The revelations of Edward Snowden made it once again clear: “Big
Brother” is watching us everywhere. It is not up to me to comment on the
ethical impact of the U.S. National Security Agency, in particular as I was
wondering why no western government was complaining against this infringement
of our privacy. But it brings the incredible impact of IT into the spotlight.
“IT Really is Everywhere”.
With this in mind we have taken the decision to create a new, integrated platform to face the challenges of today’s world. Beginning in the 1990s highly specialised journals served our communities. But the latest research has highlighted a growing need for an all-inclusive platform. Different disciplines have to learn from each other!
Let me therefore welcome you to the first issue of HealthManagement. Based on IMAGING Management (we will continue with this numbering), it will incorporate the ideas and research of Healthcare IT and Cardiology Management, as these disciplines require a broad understanding with refined knowledge of specific management issues. For example, imaging is in many healthcare departments now, and is not just confined to the radiology department.
We aim to be the premier healthcare management and technology journal, thus providing a cross-departmental understanding of the key healthcare issues for the relevant stakeholders.
The Cover Story of our first issue focuses on social media. Facebook, Twitter and LinkedIn have all grown in popularity, and we highlight what platforms you will find in healthcare. Lorenzo Faggioni (p.12) looks at social media in radiology as research tools and for everyday diagnostic activity. We interviewed Roland Talanow (p.16), the founder of Radiolopolis, a global community for radiologists, which includes a wide array of tools and forums for the imaging world. Bertalan Meskó, creator of Webicina, is another social media visionary, and is interviewed on page 18.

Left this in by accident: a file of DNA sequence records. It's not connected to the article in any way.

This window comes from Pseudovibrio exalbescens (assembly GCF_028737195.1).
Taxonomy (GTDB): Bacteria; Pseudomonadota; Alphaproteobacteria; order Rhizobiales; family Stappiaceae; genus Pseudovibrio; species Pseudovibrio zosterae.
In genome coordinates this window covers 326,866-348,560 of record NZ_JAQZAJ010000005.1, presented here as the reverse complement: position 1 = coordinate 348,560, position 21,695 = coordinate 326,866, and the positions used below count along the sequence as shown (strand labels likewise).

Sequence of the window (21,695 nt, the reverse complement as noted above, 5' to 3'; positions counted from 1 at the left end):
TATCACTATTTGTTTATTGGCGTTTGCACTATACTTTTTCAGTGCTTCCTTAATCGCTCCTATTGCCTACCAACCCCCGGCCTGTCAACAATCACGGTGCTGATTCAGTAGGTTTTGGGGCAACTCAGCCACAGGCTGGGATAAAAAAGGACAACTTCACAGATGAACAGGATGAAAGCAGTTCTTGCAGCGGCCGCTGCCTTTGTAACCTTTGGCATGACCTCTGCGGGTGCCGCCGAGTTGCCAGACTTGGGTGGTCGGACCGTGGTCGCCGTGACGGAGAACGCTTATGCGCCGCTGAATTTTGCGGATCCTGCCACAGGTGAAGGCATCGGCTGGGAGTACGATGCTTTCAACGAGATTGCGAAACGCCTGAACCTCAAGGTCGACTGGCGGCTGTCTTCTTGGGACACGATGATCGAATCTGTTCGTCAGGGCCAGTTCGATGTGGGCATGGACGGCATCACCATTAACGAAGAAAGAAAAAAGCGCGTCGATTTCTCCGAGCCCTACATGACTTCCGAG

Ethical and legal issues in radiology are the focus of our Imaging Insights section. Aparna Annam (p.20) looks at legal aspects of radiology, and a session at the last Radiological Society of North America (RSNA) Annual Meeting, which covered what residents and fellows need to know about this important issue. Peter Mackenzie (p.24) follows with an article on medicolegal aspects of radiology, with insights from the Medical Protection Society on recent trends as well as advice on how to manage risks.
One way radiologists can affirm their professional ethics is to join the RSNA’s Radiology Cares Campaign (p.28). This is an innovative campaign to promote the visibility of radiologists. The final article in this section is by Mathias Goyen (p.30), who looks at the exciting prospects of personalised medical technology.
Our IT Intelligence section covers cloud computing for health information management with an article from Mu-Hsing Huo and colleagues (p.34), which explains the concept and opportunities and challenges for health information management.
In Management Matters (p.40) Rebekah Page Rogers discusses communication for dif ferent types of leaders in healthcare.
Next, in Cardio Spotlight (p.43) Sowmya Rajagopalan covers the latest developments in cardiac imaging.
In Interventions (p.45), Philippe Pereira and colleagues write about the advances in lung cancer treatment that interventional radiology provides.
In Focus is on infection. Jared Greenberg (p.48) covers healthcareassociated bacterial infection as a source of sepsis in patients with HIV.
In Perspectives (starting on p.50), we interview Ankit Shukla from Frost & Sullivan about medical technologies in the future. Focusing on Brazil, we feature an interview with Waleska Santos, the founder of Hospitalar, the leading medical fair in South America and in Compass (p.54) look at the state of radiology there.
Datebook on page 56 lists upcoming congresses. Ciara Madden (p.57) describes the delights in store at the forthcoming Cardiovascular and Interventional Radiology Society of Europe (CIRSE) Annual Meeting.